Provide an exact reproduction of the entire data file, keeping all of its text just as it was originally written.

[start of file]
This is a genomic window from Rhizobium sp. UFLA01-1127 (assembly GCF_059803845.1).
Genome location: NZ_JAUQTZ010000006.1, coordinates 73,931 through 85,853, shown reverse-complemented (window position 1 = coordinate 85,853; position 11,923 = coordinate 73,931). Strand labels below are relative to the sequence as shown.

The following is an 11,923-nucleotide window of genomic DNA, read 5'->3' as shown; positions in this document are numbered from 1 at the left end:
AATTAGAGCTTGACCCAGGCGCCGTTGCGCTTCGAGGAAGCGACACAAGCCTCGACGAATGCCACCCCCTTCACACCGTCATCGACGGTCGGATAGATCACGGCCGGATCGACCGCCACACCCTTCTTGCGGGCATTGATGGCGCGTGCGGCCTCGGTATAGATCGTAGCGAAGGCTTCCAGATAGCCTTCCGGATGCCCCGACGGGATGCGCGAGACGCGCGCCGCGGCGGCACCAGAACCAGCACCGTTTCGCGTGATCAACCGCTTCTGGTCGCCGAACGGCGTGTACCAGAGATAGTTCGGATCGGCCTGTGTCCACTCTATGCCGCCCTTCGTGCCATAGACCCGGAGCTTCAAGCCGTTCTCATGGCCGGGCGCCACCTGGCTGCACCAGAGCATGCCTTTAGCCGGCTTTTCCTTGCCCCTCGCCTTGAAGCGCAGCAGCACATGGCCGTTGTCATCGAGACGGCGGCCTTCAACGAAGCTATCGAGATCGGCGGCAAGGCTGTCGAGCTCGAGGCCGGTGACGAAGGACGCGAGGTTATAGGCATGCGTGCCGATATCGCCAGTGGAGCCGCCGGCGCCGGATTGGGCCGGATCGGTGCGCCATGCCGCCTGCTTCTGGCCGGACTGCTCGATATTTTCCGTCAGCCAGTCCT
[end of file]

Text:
This is a genomic window from Rhizobium sp. UFLA01-1127 (assembly GCF_059803845.1).
Genome location: NZ_JAUQTZ010000006.1, coordinates 73,931 through 85,853, shown reverse-complemented (window position 1 = coordinate 85,853; position 11,923 = coordinate 73,931). Strand labels below are relative to the sequence as shown.

The following is an 11,923-nucleotide window of genomic DNA, read 5'->3' as shown; positions in this document are numbered from 1 at the left end:
AATTAGAGCTTGACCCAGGCGCCGTTGCGCTTCGAGGAAGCGACACAAGCCTCGACGAATGCCACCCCCTTCACACCGTCATCGACGGTCGGATAGATCACGGCCGGATCGACCGCCACACCCTTCTTGCGGGCATTGATGGCGCGTGCGGCCTCGGTATAGATCGTAGCGAAGGCTTCCAGATAGCCTTCCGGATGCCCCGACGGGATGCGCGAGACGCGCGCCGCGGCGGCACCAGAACCAGCACCGTTTCGCGTGATCAACCGCTTCTGGTCGCCGAACGGCGTGTACCAGAGATAGTTCGGATCGGCCTGTGTCCACTCTATGCCGCCCTTCGTGCCATAGACCCGGAGCTTCAAGCCGTTCTCATGGCCGGGCGCCACCTGGCTGCACCAGAGCATGCCTTTAGCCGGCTTTTCCTTGCCCCTCGCCTTGAAGCGCAGCAGCACATGGCCGTTGTCATCGAGACGGCGGCCTTCAACGAAGCTATCGAGATCGGCGGCAAGGCTGTCGAGCTCGAGGCCGGTGACGAAGGACGCGAGGTTATAGGCATGCGTGCCGATATCGCCAGTGGAGCCGCCGGCGCCGGATTGGGCCGGATCGGTGCGCCATGCCGCCTGCTTCTGGCCGGACTGCTCGATATTTTCCGTCAGCCAGTCCT